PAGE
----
Click here to contact Rose Chasm, MD

  • congenital disorder which is the most common cause of stridor in infancy
  • larynx appears disproportionately small, and supporting structures are abnormally soft
  • stridor begins within the first 4 weeks of life, and accentuates with increased ventilation (crying, excitement, URI, etc.)
  • stridor usually resolves by 12 months but may recur with URI until about 3 years of age
  • diagnosis is by fiberoptic bronchoscopy or direct laryngoscopy
  • therapy is usually not needed, but rarely laser therapy of redundant tissue or traceostomy when stridor occurs with failure to thrive or apnea

Show References


Category: Pediatrics

Title: Pediatric Burns

Posted: 6/29/2012 by Rose Chasm, MD (Updated: 12/8/2022)
Click here to contact Rose Chasm, MD

Submitted by Dr. Lauren Rice

The summertime can be full of lots of fun activities (beach, fireworks, cookouts, and campfires) that can put children at risk of burns. 

Burn depth classification:

1. Superficial (first-degree): red and blanching with minor pain, resolves in 5-7 days 

2. Partial thickness (second-degree): red and wet with blisters, very painful, resolves in 2-5 weeks

Treatment: clean with soap and water twice daily, and apply silvadene wrap with gauze, kerlex

3. Full thickness (third-degree): dry and leathery without pain, no resolution after 5-6 weeks, may require graft

Treatment:  wound debridement and dressings as above

Parkland formula: 4ml/kg/%TBSA in 1st 24 hours with 50% of total volume in 1st 8 hours

 Calculate burn surface area:

-SAGE: free computerized burn diagram available at www.sagediagram.com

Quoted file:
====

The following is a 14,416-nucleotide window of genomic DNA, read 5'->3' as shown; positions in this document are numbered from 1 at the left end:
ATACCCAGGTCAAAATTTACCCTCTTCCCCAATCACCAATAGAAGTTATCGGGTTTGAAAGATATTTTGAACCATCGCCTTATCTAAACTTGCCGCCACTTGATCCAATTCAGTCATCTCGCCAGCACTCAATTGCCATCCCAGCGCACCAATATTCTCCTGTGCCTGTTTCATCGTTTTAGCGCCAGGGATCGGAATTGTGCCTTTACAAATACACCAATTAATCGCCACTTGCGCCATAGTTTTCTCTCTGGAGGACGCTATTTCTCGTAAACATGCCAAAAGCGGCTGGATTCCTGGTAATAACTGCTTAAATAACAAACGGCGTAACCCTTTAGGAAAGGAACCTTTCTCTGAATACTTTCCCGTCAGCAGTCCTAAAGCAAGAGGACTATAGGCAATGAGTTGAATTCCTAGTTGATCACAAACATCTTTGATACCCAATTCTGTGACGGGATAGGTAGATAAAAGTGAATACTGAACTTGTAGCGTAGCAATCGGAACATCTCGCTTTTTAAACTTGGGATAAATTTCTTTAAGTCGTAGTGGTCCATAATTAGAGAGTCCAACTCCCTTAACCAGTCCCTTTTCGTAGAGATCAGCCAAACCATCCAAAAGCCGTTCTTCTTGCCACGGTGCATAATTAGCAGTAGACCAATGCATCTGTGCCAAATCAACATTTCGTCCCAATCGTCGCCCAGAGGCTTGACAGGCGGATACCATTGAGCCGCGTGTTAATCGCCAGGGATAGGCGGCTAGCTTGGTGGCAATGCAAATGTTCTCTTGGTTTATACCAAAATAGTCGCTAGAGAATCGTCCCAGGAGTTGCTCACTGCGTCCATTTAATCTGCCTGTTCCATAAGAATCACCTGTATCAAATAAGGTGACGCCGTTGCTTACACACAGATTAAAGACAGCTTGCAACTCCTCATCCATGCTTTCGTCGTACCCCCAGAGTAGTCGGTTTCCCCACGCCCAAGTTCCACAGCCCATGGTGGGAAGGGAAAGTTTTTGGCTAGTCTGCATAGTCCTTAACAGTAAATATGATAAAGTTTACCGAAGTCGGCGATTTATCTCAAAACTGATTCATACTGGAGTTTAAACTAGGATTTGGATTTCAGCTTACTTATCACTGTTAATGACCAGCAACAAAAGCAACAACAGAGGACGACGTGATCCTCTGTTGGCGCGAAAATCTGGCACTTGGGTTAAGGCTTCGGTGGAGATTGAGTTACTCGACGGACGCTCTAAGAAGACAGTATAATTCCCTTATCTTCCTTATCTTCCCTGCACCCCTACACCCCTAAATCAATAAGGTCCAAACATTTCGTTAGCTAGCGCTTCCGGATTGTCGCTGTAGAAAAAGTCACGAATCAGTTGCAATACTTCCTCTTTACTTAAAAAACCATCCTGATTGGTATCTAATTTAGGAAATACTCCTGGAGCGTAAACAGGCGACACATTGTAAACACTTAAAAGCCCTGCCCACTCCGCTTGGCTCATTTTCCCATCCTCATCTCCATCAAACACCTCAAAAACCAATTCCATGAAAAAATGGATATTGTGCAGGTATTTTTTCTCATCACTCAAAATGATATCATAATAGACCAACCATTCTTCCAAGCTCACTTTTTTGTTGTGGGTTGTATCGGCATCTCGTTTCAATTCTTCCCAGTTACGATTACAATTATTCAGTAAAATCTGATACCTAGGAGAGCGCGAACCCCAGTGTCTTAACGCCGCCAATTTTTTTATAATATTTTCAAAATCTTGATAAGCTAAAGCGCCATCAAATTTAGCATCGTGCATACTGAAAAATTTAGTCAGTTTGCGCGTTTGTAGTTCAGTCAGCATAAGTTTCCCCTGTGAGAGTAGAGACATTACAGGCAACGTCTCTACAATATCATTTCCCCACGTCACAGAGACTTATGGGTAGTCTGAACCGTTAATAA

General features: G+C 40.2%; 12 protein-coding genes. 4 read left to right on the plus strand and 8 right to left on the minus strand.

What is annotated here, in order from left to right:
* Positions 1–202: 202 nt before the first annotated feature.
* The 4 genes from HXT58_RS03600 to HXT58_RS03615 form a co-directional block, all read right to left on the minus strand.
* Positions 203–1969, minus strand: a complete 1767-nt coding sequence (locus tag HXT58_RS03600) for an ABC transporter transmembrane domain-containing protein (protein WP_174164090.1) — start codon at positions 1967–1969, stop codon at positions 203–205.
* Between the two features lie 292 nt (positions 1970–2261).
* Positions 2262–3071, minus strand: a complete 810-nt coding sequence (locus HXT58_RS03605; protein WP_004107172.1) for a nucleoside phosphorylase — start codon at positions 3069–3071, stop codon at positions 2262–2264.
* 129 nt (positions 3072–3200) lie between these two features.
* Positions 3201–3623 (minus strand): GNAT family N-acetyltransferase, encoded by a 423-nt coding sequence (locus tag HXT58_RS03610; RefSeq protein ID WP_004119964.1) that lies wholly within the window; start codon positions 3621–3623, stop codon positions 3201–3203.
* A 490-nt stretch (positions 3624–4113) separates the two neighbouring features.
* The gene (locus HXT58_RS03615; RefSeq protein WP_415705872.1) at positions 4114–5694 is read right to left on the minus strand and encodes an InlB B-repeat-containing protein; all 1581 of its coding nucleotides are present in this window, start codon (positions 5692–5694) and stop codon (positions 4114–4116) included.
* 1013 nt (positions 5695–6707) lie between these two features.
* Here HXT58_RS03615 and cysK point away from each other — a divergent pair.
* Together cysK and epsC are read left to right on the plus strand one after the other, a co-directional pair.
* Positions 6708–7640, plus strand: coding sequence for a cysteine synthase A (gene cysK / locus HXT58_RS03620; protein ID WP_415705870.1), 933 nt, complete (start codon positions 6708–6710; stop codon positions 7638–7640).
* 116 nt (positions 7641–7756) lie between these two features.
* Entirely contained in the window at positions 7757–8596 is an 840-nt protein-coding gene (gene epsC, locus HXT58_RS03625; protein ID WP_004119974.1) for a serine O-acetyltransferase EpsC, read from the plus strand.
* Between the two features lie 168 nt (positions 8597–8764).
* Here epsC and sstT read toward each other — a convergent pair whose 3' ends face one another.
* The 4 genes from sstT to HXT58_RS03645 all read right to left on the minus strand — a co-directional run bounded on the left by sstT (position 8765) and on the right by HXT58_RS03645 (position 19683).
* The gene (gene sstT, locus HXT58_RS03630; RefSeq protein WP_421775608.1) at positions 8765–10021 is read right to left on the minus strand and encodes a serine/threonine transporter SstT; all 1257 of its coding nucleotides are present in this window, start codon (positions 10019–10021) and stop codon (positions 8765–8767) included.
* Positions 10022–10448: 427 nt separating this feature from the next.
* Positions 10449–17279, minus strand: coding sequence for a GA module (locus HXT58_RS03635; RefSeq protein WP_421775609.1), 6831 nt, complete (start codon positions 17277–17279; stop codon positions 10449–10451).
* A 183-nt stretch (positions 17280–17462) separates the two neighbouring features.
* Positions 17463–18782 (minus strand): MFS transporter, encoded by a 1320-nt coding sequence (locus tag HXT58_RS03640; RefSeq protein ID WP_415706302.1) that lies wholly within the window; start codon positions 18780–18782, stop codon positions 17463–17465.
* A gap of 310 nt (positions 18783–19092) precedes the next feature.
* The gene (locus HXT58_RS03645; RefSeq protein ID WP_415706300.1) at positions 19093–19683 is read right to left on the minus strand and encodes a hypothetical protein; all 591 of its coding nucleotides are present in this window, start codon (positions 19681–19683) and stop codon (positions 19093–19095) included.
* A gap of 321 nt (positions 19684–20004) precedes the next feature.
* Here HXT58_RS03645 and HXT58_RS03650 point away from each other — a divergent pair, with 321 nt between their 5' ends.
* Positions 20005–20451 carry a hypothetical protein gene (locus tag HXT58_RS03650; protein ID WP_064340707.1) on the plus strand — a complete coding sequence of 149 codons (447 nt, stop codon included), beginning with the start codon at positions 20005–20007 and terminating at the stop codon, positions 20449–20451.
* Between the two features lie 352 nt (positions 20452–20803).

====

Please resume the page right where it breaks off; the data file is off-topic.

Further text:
-Rule of Nines > 14 years old

-Rule of Palm <10 years old

Burn Center Referral

-Extent: partial thickness of >30% TBSA or full thickness of >10-20%

-Site: hands, feet, face, perineum, major joints

-Type: electrical, chemical, inhalation

 

Show References


Category: Pediatrics

Title: Umbilical disease in pediatrics (submitted by Adrea Lee, MD)

Posted: 6/23/2012 by Mimi Lu, MD (Emailed: 6/29/2012) (Updated: 6/29/2012)
Click here to contact Mimi Lu, MD

Pathology at the umbilicus can manifest as inflammation, drainage, a palpable mass, or herniation.

Omphalitis - A cellulitis of the umbilicus. Mild cases often respond to local application of alcohol to clean the area, but due to the possibility of rapid progression and abdominal wall necrotizing fasciitis, admission for observation and IV antibiotics is usually warranted. Cover staph, strep, and GNRs.

Umbilical granuloma - As the umbilical ring closes and the cord sloughs off, granulation tissue formation is a normal part of umbilical epithelialization. There is sometimes an overgrowth of granulation tissue which can be treated once or twice with silver nitrate. Should the tissue not regress after a 1-2 treatments, the patient should be referred to pediatric surgery for excision and evaluation of other pathology (urachal or vitelline remnants).

Umbilical fistula - This is a patent vitelline duct and is characterized by persistent drainage that is bilious or purulent. A fistulogram using a small catheter and radio opaque dye can sometimes be helpful in determining the source of drainage (dye should be seen in the small bowel).

Umbilical polyp - Often confused with an umbilical granuloma with its glistening cherry red appearance, this is actually a vitelline duct remnant and contains small bowel mucosa. It does not regress with silver nitrate.

Vesicoumbilical fistula/sinus - The urachal versions of the umbilical fistula. This are a failure of complete closure of the urachus, resulting in persistent drainage of urine from the umbilicus, and infection (including recurrent UTIs). A fistulogram can be helpful for diagnosis.